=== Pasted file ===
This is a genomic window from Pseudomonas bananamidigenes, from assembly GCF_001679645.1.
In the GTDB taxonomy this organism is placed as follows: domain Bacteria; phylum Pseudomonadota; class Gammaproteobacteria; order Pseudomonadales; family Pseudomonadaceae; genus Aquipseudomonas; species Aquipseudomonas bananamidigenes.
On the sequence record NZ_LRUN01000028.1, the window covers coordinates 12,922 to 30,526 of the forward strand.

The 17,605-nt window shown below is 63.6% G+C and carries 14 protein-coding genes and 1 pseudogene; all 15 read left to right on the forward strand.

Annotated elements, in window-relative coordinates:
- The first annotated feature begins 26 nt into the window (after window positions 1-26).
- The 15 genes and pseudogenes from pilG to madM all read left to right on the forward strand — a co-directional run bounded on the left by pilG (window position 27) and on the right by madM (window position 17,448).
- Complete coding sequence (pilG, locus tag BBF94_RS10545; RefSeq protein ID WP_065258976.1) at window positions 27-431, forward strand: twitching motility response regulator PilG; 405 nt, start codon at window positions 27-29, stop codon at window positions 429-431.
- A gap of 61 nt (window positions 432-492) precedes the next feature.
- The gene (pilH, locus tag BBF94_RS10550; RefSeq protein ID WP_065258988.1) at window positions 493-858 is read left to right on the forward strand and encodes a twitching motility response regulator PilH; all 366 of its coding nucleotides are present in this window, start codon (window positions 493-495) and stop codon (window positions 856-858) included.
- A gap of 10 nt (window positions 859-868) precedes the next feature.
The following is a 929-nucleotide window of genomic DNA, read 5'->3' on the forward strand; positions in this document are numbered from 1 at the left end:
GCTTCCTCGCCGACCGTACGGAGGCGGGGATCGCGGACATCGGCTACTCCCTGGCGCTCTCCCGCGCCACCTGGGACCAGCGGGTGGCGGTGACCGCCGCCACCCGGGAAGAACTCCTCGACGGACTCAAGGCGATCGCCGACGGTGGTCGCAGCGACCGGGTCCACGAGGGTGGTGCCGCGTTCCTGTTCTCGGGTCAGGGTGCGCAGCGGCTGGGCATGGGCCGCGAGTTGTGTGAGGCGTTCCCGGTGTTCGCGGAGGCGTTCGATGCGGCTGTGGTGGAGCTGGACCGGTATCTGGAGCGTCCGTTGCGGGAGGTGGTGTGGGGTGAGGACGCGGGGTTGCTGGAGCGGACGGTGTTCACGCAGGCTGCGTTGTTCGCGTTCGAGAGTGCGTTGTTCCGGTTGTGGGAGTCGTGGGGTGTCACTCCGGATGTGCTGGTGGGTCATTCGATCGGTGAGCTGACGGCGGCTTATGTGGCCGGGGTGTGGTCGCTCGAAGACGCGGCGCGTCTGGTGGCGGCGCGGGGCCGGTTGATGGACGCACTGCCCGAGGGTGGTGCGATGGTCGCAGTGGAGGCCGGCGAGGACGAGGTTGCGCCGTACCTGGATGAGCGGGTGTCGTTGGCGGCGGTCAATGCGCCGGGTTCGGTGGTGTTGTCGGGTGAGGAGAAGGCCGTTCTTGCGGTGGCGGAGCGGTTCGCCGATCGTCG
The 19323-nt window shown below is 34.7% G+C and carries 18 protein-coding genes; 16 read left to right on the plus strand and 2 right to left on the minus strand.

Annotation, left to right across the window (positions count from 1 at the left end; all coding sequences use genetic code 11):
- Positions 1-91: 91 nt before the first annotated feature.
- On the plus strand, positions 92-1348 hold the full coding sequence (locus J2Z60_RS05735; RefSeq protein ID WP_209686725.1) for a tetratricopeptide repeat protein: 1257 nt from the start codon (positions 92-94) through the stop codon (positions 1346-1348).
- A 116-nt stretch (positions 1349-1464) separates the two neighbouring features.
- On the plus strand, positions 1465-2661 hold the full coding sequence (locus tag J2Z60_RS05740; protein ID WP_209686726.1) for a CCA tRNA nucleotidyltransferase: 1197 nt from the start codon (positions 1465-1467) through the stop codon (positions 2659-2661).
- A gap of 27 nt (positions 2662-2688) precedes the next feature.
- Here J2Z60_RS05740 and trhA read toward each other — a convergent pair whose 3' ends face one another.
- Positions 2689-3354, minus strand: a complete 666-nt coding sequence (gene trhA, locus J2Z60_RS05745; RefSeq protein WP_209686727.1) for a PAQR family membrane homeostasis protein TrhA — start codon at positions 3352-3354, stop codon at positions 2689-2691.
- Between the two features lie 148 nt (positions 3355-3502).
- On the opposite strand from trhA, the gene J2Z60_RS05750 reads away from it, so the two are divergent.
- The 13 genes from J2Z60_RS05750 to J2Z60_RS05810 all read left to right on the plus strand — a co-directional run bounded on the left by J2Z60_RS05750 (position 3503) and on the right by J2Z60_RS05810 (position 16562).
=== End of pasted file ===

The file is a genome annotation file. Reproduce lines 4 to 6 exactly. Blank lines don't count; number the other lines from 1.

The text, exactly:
The 17,605-nt window shown below is 63.6% G+C and carries 14 protein-coding genes and 1 pseudogene; all 15 read left to right on the forward strand.

Annotated elements, in window-relative coordinates:
- The first annotated feature begins 26 nt into the window (after window positions 1-26).